Do your visitors need to be immunised?
With viruses running rampant, it’s beyond easy to feel overwhelmed at the idea of any visitor coming near your baby. Mums have taken to platforms like Facebook and Instagram to issue stern statements telling visitors they must be vaccinated or they won’t be invited in, with #NoVaxNoVisit posts gaining momentum.
With everyone wanting to grab a peek and a cuddle with your newborn, it can seem impossible to ward off potential exposure or illness. The thought of your sniffling auntie wanting to give your baby a kiss can send you over the edge. Kisses and general affection are very beneficial to the growth and development of your baby, but some limitations might be needed.
Keeping your child healthy is your utmost goal. Creating boundaries and rules may help you feel at ease, but what rules are truly necessary?
What symptoms need to be kept away?
As a rule, anyone with virus-like symptoms such as cold sores, a fever, runny nose, cough, or vomiting, should automatically steer clear of the hospital or home until the symptoms have disappeared. No exceptions. This may seem like common sense, but even a slight cough could get your little one ill. It is best to be clear and upfront with any friends and family by simply telling them to not come until their sickness has passed. It can be hard telling people not to come but babies are so vulnerable in those early days and weeks and it really is non-negotiable.
It’s perfectly normal to hear this and feel chills go up your spine. Without a doubt, your doctor has already advised you to get vaccinated during every pregnancy and your partner/household family members once every 10 years.
What about friends and family though? Your little one is the most vulnerable to this deadly illness up until three months old, so there is definitely a serious need for awareness. In order to feel fully comfortable with visitors, it is suggested that everyone is vaccinated. Anyone that might come in close contact with your child should have their annual influenza vaccine and Tdap (Tetanus, Diphtheria, and Pertussis or Whooping Cough) within the last ten years. In the end, it’s about maintaining a sense of security when handing your precious newborn over.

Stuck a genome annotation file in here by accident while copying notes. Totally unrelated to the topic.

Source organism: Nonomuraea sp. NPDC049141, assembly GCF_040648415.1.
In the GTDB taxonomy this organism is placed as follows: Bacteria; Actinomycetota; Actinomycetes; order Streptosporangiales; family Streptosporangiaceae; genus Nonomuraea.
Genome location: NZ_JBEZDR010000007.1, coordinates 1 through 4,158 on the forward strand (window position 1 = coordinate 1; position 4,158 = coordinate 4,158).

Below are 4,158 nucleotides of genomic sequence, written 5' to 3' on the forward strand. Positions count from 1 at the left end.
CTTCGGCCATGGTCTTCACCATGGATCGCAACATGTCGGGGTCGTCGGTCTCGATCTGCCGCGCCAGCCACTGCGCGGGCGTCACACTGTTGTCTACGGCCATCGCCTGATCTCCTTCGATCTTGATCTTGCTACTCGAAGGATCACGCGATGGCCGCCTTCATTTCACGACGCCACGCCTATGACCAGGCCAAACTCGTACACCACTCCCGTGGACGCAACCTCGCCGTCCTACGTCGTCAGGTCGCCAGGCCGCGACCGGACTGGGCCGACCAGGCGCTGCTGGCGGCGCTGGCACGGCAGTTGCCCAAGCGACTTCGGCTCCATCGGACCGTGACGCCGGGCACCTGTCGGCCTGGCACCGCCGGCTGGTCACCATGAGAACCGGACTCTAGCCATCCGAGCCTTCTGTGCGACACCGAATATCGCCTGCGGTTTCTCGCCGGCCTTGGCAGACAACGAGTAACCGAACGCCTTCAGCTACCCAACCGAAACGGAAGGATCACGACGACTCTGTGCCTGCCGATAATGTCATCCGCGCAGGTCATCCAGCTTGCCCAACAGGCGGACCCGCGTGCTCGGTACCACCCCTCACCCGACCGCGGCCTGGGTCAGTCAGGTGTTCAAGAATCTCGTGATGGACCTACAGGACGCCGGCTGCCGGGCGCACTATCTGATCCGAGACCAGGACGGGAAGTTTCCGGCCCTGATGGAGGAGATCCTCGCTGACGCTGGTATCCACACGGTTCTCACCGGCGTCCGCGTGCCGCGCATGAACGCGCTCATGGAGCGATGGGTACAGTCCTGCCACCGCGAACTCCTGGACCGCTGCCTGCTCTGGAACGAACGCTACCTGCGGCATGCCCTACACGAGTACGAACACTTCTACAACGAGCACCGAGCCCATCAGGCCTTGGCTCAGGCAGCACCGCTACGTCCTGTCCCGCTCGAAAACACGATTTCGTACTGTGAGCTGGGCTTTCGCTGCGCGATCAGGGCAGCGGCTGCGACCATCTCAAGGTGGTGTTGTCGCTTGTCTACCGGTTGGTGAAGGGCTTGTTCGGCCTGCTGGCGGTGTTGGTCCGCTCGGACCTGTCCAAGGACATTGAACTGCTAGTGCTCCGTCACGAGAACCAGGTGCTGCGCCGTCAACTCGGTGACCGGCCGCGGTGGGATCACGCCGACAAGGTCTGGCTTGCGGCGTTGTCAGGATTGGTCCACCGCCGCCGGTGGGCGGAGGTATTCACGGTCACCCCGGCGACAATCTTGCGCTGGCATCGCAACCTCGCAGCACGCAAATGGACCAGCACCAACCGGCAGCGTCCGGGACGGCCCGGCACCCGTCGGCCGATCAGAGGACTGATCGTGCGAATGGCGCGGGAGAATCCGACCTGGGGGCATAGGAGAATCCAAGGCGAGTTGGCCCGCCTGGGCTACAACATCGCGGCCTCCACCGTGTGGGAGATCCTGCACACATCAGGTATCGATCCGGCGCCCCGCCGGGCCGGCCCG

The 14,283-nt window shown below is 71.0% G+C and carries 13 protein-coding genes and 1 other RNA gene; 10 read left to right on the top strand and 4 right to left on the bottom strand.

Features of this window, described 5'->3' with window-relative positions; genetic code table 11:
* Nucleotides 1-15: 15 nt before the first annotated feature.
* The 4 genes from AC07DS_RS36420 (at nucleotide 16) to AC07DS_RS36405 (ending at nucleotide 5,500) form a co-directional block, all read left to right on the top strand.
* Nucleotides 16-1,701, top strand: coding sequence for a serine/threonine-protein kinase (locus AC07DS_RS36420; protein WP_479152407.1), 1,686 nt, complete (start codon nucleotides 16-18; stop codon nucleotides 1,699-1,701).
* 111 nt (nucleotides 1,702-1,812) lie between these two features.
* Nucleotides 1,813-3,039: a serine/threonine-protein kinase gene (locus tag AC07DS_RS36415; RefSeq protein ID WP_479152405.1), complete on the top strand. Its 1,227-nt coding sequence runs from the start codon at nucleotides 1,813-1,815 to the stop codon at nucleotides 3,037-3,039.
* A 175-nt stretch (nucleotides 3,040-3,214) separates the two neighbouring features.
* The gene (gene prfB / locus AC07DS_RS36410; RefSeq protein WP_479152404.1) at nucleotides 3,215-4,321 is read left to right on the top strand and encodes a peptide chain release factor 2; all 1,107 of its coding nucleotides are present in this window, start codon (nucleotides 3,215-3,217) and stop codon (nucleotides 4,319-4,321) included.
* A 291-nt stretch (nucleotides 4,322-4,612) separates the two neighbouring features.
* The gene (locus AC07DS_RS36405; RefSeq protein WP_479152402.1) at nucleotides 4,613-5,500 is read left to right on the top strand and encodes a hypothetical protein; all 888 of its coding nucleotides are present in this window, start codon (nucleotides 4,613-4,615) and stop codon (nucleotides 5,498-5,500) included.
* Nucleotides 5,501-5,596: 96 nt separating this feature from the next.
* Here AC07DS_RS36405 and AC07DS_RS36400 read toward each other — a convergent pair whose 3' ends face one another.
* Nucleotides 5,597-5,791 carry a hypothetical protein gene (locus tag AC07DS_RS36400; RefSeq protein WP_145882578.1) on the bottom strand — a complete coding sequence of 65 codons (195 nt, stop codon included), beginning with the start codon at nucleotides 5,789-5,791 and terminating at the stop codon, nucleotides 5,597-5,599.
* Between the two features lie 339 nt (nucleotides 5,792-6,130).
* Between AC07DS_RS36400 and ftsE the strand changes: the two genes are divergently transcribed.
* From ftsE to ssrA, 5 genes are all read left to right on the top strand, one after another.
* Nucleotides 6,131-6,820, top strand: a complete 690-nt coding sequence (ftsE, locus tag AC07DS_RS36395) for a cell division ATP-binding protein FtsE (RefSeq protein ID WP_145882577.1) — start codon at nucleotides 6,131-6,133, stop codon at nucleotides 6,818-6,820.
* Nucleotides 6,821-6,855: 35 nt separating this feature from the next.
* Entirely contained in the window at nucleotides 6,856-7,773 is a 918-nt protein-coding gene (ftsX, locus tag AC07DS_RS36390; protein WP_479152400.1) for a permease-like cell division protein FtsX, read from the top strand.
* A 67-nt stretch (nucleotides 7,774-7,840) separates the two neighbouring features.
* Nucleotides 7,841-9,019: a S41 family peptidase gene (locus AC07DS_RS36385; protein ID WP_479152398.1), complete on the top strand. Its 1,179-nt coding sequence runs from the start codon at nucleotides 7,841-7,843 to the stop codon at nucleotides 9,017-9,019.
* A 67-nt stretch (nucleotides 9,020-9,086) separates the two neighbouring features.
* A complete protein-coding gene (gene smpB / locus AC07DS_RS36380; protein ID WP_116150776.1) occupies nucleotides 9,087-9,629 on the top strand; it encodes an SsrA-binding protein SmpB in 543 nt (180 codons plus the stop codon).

What to do if there is some resistance
Family dynamics are, of course, never easy. Similarly, you might have friends that take firm outlooks against vaccines. Possible resistance and confrontation might cause you some stress, but ultimately taking a strong stance is in your – and your baby’s – best interest. Those who aren’t vaccinated and are opposed to it will have to accept waiting until your baby is a bit older and have had their own vaccinations after six weeks and six months.
Whilst these conversations might be uncomfortable, do your best to remind them that your little one’s health is your number one priority and vaccines are here to protect them. If there is still pushback, consider having a physician join in on the conversation to add some expert advice. Ultimately remember it’s your decision.